We operate a targeted monitoring programme to assess air quality at potentially problem areas across Warrington, making best use of the resources we have available;

  • Nitrogen dioxide is measured as monthly averages at a number of sites across Warrington using diffusion tubes
  • There's also three real time analyser sites - one on Chester Road, one on Parker Street, and one on Selby Street
  • Particulates (PM10 and PM2.5) are measured at one site, Selby Street, as part of the national network

Please click on the links to view the real time data:

Air quality forecasts

Air quality does vary day to day and is affected by weather conditions. 

Publicly available air pollution forecasts, similar to weather forecasts, are provided daily and with 5 day forecasts. These can be used by the public especially those with existing health problems that may be more affected by short term peak in poor air quality.

The forecasts use a scale of 1 to 10 to warn of short term low to high pollution episodes linked to health advice. 



Permitted installations

Under Environmental Permitting (England and Wales) 2016 Regulations, certain industrial activities are required to hold a permit to control their emissions.

If you wish to apply for a permit, this can be done online, although we recommended to contact the Environmental Protection Team to discuss your requirements before you apply.

View details of permits we regulate: 

Air quality and schools

Poor air quality affects everyone in society but there's a disproportionate effect on the youngest and oldest and those living in deprived areas which often have the worse air pollution.

Poor air quality affects children’s lung and heart development and is also linked to asthma. On poor air quality days, pollution levels can make symptoms worse. 

Warrington has no schools located within areas that exceed national limits.  However there are a number close to these areas and pupils travelling to school have to travel through areas of poor air quality.

National traffic data suggests that 20% of all peak time traffic is associated with the school run. Apart from the pollution caused there are issues of safety outside schools from congested traffic and parking problems outside and on nearby roads.

There's a number of initiates that we could support schools with, for example:

  • Cycle training
  • Travel plans
  • Anti-idling campaigns
  • Car free days and play streets
  • Walking buses

There's also a number of Key Stage 1 and 2 teacher’s packs available on-line to imbed air quality into lesson plans.

How to improve air quality

Actions to improve air quality are not purely the responsibility of local and national government. The way we live and choose to travel can cause pollution and therefore we're all affected to some extent or another.

Ideas to improve air quality:

Use a less polluting car

When buying a new car consider one that is more efficient and lower polluting. With increasing fuel costs and lower car tax, electric cars could save you money to run. Most of the main car manufacturers now produce either pure electric cars or hybrids. Range has always been a concern but most pure electric cars will now travel more than 200 miles between charges. The network of charging points are rapidly increasing reducing 'range anxiety'.  

Walk or cycle instead of driving

Not only does this save money but also improves your general health. Do you need to drive your kids to school or could you walk with them instead? View our cycling information and local maps. We've also go plenty of information on walking too.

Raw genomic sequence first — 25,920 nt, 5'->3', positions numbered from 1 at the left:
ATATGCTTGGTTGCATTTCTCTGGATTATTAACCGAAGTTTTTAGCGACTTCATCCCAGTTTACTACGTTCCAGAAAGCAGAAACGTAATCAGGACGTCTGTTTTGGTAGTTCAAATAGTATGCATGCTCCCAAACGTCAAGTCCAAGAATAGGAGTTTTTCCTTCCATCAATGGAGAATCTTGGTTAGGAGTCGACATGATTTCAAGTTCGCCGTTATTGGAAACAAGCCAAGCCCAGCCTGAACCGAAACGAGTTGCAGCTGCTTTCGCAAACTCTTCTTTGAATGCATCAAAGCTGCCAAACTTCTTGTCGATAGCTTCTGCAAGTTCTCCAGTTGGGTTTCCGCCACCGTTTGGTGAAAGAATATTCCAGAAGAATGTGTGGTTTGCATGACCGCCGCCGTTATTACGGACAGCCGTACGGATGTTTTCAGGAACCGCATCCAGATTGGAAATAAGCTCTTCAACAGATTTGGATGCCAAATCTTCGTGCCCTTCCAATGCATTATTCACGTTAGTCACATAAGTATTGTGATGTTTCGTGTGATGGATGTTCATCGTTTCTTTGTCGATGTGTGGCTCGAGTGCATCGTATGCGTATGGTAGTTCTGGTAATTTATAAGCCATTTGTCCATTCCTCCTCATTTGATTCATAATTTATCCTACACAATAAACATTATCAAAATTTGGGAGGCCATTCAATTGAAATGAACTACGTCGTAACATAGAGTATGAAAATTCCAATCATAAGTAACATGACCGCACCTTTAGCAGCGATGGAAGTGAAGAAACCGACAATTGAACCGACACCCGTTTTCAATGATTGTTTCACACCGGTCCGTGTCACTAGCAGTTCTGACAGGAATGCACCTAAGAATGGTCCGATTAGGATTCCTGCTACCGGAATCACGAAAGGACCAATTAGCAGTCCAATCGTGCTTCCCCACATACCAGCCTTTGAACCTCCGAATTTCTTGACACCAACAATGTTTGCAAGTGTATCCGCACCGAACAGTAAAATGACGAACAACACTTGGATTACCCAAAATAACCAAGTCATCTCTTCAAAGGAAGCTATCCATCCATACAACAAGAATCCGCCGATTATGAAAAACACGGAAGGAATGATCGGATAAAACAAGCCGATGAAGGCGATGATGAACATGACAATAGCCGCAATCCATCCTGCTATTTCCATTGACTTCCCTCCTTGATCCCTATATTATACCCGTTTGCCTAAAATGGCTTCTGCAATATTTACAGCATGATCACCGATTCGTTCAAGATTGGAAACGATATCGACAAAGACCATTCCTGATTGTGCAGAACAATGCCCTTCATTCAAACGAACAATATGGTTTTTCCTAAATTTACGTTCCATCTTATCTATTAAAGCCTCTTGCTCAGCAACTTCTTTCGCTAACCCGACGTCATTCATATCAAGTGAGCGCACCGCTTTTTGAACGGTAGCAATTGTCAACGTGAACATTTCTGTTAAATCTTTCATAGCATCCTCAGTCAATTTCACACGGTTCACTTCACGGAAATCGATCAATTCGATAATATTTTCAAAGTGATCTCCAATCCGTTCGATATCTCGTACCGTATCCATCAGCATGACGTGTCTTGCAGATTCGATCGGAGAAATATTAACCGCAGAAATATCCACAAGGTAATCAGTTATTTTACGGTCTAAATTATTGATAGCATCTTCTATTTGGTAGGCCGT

Use public transport

Consider going by bus or by train instead of the car.  

Car share 

Many car journeys only have one occupant. Consider car share for the journey to work and reduce your costs.

Condense 'errands' into one trip

Think about how many trips you make. Can these be organised into one trip to save time and mileage? Do you need to make several different trips to different supermarkets or drive to the shop up the road just for a pint of milk?

Driving technique

Accelerate gradually and brake gently and obey the speed limit. This will reduce your fuel costs and save on brake and tyre wear.

Maintain your vehicle

Keep the tyres properly inflated and oil topped up and serviced regularly. Your car will run more efficiently saving you money in fuel costs.

Travel lightly 

Remove any unused items from the car, such as roof racks as this reduces your fuel efficiency.

Limit idling

If the car is stationary, for example while waiting to pick your child up from school, then switch the engine off. This will save on your fuel costs and on pollution.

Save energy at home

Turn lights off at home when you leave a room, use a thermostat to control room temperature, install loft installation, look for low energy appliances like fridge freezers and washing machines. Visit the energy saving trust website to find out more

Compost garden waste

Having garden bonfires causes particulate pollution. Compost any garden waste or have it collected.  

Do not burn logs or coal as a fuel

This will cause pollution even from the smoke free fuel or from logs in exempt stoves that are allowed in Smoke Control Areas. These stoves and fuel are expensive and it remains cheaper to heat your home using domestic gas.  

Support local shops and restaurants that use local produce

This will reduce the mileage driven to deliver goods. Consider walking to the shops to reduce your own journey costs.

Plant a tree

Trees and vegetation can absorb pollution plus they make improve general health and wellbeing.

Campaign for clean air

Talk to your local Councillor or MP about schemes they can support to improve air quality locally and nationally. Encourage friends or colleagues to make changes in how they travel. Join an environmental group to raise awareness. Organise or take part in event such as National Clean Air Day.